Things got exciting around our congregation this summer. Two things happened specifically with our youth group. First of all, they went on a mission trip to Logan County, WV to work with Disaster Relief Services in the wake of the floods of this spring. It was a great trip where they worked hard, often under difficult conditions. The second thing that happened was even more unusual. Plastic flamingos began appearing in front yards throughout our community.

July 31, 2012 0 1 comments

What do you do? I am a “facilitative, organizing catalyst who brings energy, creativity andpassion to change or development-oriented efforts (catalyst) through building structures, methods or programs (organizing) that equip, empower or provide tools for growth (facilitative).” That is a mouth full.  

July 16, 2012 0 4 comments

The CRC that nurtured my growth as a child taught me that Jesus saves and is present for me to reach out to in prayer in times of need. There were also lessons about discipleship that the church of my childhood never taught me. 

July 10, 2012 0 2 comments

The Coffee Break idea started forty years ago and has grown into a missional movement of the CRC and many other denominations. Hear are some themes that might ignite kingdom growth in Coffee Break and small groups today.

June 26, 2012 0 2 comments

Small groups are small organizations. Small Groups and leaders can envision, model and practice spiritual transforming patterns. Jesus did that with his disciples. He led with prayer and dependency on the Word of God. He sent them out to do what he did, then brought them back for debriefing. The disciples followed...

June 19, 2012 0 0 comments
Resource, Article

Melissa is a mom to active young children and her husband works long hours. She felt like her life was spinning out of control. Convinced that she’d keep perspective if she could to find even minutes alone with God, she asked her triad to hold her accountable to do that. She now finds regular...

June 11, 2012 0 0 comments
Resource, Article

God’s call to make disciples is undeniably clear. The strategy of how to go about disciple making can sometimes get fuzzy. Well-designed small groups of 8 – 12 are great environments for spiritual growth until the primary objective is lost and the natural tendency towards social fellowship...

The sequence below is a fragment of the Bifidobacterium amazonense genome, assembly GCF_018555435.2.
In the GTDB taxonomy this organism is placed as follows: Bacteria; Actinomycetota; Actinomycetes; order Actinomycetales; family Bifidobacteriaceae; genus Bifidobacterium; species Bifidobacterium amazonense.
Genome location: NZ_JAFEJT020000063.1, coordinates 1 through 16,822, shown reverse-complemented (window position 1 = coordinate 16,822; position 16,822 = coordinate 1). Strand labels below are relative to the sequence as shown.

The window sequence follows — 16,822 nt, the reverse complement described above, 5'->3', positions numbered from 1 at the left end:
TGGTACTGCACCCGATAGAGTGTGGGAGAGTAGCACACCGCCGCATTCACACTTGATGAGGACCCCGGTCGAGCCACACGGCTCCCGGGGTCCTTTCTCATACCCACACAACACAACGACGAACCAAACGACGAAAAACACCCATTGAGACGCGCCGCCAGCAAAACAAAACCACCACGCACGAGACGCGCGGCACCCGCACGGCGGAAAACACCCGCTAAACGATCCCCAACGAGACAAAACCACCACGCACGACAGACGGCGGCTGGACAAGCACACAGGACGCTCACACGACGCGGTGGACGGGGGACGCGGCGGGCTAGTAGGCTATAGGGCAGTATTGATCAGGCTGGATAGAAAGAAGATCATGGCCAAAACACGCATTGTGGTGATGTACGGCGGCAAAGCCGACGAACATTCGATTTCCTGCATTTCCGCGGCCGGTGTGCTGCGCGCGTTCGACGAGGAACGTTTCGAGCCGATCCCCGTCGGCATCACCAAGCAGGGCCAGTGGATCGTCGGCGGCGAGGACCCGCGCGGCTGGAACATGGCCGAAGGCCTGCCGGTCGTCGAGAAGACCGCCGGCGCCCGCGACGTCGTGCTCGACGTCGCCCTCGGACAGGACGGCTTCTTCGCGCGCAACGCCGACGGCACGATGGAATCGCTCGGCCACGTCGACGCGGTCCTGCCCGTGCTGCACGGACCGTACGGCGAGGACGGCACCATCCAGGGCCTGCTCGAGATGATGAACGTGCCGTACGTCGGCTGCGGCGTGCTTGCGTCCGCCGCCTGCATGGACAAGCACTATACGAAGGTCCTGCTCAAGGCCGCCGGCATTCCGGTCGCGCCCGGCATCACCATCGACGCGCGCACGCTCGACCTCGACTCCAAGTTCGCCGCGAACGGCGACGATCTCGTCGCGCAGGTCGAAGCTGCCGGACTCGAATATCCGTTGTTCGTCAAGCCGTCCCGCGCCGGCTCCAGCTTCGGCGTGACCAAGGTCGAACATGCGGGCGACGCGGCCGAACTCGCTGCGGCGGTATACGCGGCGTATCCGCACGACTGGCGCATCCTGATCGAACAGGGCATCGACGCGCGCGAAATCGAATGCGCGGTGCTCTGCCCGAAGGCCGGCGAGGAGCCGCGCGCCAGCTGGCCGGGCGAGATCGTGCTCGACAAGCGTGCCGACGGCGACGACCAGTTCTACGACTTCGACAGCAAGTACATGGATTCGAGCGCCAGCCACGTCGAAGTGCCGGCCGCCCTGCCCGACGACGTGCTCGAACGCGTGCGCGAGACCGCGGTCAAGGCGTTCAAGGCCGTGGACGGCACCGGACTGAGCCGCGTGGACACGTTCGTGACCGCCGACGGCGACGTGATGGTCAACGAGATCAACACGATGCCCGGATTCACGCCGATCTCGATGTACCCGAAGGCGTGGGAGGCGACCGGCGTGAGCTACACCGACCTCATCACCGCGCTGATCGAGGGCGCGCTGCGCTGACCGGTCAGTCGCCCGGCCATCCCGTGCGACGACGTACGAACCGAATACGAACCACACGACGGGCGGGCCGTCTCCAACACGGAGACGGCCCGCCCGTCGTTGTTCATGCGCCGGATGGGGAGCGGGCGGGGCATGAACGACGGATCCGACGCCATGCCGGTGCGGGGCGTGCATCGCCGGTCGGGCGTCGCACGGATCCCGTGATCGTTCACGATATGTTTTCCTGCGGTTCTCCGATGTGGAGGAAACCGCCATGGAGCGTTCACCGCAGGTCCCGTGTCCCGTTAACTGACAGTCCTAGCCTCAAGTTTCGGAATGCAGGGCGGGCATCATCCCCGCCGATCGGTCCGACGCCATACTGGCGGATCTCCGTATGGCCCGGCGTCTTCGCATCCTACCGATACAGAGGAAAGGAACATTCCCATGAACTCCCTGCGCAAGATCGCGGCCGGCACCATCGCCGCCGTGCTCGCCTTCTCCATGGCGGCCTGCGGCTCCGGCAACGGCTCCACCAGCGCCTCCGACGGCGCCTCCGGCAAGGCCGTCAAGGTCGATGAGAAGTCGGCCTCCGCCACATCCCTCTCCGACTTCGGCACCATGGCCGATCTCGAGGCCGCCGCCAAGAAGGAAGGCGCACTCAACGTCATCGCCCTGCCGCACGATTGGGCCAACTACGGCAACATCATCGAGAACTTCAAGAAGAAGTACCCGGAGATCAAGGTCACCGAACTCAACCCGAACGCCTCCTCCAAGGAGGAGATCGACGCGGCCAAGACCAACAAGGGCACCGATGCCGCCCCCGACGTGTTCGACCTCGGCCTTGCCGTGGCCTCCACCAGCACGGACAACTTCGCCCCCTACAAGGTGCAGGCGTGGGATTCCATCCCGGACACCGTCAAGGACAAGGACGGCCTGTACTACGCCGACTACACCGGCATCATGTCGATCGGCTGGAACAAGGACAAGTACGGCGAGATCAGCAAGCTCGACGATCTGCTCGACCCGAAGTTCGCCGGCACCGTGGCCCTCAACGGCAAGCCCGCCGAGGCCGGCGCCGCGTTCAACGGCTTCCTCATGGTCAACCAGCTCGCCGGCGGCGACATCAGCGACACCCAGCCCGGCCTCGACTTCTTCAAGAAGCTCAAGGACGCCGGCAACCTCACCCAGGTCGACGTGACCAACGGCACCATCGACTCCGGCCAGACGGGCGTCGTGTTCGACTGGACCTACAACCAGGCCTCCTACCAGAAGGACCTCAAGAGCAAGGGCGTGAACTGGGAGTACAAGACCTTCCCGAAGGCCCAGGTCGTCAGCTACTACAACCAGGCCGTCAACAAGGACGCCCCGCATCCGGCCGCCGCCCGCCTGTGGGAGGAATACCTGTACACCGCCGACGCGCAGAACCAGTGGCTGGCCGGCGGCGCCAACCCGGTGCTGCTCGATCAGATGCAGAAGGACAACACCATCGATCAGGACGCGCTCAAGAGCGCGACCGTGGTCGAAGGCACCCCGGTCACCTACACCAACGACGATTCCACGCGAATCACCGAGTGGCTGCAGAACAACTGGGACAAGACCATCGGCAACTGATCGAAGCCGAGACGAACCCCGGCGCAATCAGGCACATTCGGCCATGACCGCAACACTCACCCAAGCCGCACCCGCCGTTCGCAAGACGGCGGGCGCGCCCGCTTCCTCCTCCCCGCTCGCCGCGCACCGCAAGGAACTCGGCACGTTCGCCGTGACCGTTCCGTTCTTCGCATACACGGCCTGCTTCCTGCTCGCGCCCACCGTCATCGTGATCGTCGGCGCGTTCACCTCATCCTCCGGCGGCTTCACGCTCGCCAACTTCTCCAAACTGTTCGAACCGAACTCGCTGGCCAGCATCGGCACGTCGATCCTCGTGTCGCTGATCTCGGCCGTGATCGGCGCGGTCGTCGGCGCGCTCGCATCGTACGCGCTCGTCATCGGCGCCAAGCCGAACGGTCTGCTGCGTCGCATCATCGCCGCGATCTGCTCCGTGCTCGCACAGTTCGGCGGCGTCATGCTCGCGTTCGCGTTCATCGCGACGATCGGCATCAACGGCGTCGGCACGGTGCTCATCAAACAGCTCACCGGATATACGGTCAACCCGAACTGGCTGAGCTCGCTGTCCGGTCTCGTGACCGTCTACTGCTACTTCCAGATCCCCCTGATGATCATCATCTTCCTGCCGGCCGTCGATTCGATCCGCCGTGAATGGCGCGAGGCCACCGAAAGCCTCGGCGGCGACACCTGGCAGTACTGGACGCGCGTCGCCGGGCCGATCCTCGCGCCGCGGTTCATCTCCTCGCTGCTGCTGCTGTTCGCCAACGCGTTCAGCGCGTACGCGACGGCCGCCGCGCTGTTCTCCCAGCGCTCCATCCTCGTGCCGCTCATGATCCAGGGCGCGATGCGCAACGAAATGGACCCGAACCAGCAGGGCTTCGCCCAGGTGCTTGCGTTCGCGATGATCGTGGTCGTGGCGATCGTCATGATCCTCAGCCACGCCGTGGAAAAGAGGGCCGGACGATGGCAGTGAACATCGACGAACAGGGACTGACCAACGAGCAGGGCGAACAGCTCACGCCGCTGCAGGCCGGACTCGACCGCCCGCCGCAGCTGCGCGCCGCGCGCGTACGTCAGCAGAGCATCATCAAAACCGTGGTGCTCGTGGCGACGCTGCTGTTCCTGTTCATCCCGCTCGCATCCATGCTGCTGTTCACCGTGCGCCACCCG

June 5, 2012 0 6 comments

How does Alpha work? Alpha is a practical introduction to the Christian faith, where guests can explore the meaning of life and ask questions in a non-threatening, relaxed setting. The traditional Alpha course is 10 weeks long and includes a day or weekend long retreat half-way through the course. Alpha is simple and includes...

May 29, 2012 0 0 comments

Looking for a way to mobilize more people in evangelism in 1999, a few of us at church stumbled on to the Alpha Course. We were drawn to it because it offered a simple way to involve people in bringing the Gospel to their friends. We got a small pilot group together, followed the instructions, and went for it. 

May 21, 2012 0 0 comments

A metaphor that has helped me understand and lead small group ministry is this: Growing a small group discipleship ministry is like growing a garden. Small group coordinators and leaders must ask gardening questions. How would you answer these questions about your small group ministry? 

May 14, 2012 0 3 comments

"Time flies when you're having fun."  I guess I would say that would be my mantra too having been the guide of the Network's Small Groups section for some sixteen months or so.  I don't know where the time went. And now that I'm moving on I thought I'd just do a little reflecting.

May 7, 2012 0 1 comments

The Sonship material comes in various formats, some which are shorter and less intensive than others. When considering how to use Sonship, it should be noted that more is better. However, being exposed to the material in any of several formats has value.